Christina Patterson: We can't keep paying people to be poor

It's very very hard for the people who will be poorer. But paying healthy people not to work doesn't help the healthy people

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When a friend of mine had a mastectomy a few weeks ago, she made friends with the woman in the next bed. "So," she said, because she's very polite, and thinks you should make small talk, even when you've just been diagnosed with breast cancer, and lost your breast, and are in what doctors like to call discomfort, "what, when you're not in hospital having operations, do you do?" The woman, she told me, looked confused. "Oh, you mean work," she said, in the end. "Oh no, I don't work. We," she added, gesturing towards the partner who had been plumping up her pillows, "don't work. We have," she said, as if trying to explain something to someone who wasn't very bright, "three children!".

My friend was surprised, but she shouldn't have been. There are five million people in this country who live on benefits, and two million children growing up in homes where no one works. Some of those five million people would love to have a job, but can't get one, some of them don't really fancy it, but have never really tried it, and some of them have never really given the matter a moment's thought. If your parents didn't work, and your friends don't work, and your current boyfriend, who may or may not be the father of one, or some, of your children, doesn't work, you probably wouldn't. People tend to do what other people around them do, which is why upper-class people play polo and middle-class people go to farmers' markets.

Some of the people who don't work may not work because they have a disability or a mental illness that makes it hard to work, and some of them don't work because they don't have any skills, and some of them don't work because where they live there aren't many jobs, or there aren't many jobs they think they can do, or want. But very few people don't work because they're stupid. If you don't work because you know it will be very hard to make ends meet if you do, and that someone else will pay your rent, and feed and clothe your children if you don't, that doesn't make you stupid. It makes you clever.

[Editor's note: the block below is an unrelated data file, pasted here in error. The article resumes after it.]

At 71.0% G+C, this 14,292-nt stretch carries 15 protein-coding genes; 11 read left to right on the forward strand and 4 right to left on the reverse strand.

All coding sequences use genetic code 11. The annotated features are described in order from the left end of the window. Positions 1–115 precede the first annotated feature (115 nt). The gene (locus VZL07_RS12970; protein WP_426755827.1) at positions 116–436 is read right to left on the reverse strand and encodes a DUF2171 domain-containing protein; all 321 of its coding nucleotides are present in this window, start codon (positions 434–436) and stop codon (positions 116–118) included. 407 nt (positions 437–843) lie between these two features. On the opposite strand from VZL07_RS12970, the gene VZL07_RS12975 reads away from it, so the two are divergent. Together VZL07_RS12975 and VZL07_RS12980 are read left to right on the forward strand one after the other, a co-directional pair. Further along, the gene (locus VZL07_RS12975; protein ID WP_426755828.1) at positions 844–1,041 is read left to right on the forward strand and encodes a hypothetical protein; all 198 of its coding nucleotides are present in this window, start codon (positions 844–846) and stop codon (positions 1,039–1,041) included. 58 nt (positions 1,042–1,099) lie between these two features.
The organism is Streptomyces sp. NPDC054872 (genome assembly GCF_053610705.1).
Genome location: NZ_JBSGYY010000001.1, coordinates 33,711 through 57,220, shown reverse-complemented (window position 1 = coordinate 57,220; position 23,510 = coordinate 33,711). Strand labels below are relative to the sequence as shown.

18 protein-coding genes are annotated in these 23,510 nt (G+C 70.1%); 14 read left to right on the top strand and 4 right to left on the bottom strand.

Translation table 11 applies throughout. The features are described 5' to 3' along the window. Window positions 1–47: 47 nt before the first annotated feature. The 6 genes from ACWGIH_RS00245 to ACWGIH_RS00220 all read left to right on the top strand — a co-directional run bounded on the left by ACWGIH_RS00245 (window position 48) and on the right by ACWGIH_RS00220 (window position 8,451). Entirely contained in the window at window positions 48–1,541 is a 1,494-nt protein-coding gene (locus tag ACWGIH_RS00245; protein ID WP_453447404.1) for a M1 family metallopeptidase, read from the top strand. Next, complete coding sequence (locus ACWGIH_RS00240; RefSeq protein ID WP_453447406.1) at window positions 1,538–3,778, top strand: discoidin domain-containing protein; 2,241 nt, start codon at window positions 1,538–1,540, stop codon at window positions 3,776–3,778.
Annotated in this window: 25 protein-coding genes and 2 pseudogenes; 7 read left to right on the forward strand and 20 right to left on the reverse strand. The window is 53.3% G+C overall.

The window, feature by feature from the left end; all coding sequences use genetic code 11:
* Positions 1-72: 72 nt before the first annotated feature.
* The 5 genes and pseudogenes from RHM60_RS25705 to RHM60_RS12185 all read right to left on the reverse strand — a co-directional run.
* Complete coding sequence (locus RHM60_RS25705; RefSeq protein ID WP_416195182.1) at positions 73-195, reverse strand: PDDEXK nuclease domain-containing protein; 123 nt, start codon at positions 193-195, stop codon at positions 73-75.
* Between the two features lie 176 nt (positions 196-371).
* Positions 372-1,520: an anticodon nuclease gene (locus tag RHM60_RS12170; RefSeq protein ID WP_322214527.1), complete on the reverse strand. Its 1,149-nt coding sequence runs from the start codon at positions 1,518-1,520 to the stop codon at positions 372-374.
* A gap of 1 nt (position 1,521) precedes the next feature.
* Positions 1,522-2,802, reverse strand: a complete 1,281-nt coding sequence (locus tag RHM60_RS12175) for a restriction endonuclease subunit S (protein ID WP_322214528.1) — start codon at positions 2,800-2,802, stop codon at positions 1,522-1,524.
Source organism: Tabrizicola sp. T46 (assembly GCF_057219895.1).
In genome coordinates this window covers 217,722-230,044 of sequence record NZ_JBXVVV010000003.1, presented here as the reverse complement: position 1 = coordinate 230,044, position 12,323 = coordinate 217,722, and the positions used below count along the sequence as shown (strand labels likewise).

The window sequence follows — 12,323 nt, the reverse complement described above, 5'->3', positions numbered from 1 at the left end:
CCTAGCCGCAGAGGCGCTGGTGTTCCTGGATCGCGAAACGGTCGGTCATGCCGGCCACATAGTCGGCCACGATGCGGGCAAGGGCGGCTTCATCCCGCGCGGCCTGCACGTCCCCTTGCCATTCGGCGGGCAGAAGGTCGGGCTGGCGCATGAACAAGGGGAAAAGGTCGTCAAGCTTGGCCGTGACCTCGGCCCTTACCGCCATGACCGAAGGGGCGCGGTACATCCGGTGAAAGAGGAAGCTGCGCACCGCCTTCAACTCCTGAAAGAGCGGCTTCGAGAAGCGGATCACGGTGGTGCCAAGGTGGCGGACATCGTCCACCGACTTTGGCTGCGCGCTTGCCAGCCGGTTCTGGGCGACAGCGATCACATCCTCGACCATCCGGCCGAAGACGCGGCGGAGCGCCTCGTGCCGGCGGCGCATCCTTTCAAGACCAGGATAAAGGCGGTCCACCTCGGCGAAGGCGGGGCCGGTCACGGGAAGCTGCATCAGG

The trouble is that not working isn't much fun. It's not much fun when you can't pour yourself a nice glass of wine at the end of the day, or at the end of the week, and think: "Phew, thank God that's over!" It's not much fun when all you can think of to do is watch telly. It's boring just doing the same thing all the time, which is why it makes a nice change to have a baby. If you have a job, you might worry about how you're going to pay for the baby's clothes, and food, and childcare, but if you don't have a job, you know that you'll get extra benefits for the baby, and you know that the more babies you have, the more benefits you'll get.

This is what quite a lot of people thought during the New Labour years, when the Government promised to end "child poverty" and brought in extra benefits, and tax credits, to make sure that the children of poor parents weren't, according to a certain, technical definition, poor. And so people without jobs had more children than they had before (15 per cent more, according to a study by the Institute of Fiscal Studies), and more children than people who had jobs, which meant that more children didn't really know what a job was.

And the children who didn't really know what a job was saw their parents being bored, and often miserable, and feeling trapped, and they started to feel bored, and miserable, and trapped, too. Sometimes, they were so bored that they decided to join a gang, or steal a car, and then they got in trouble with the police, and then sometimes they were sent away to young offenders' institutes. Sometimes, they started, while they were still teenagers, to have babies of their own.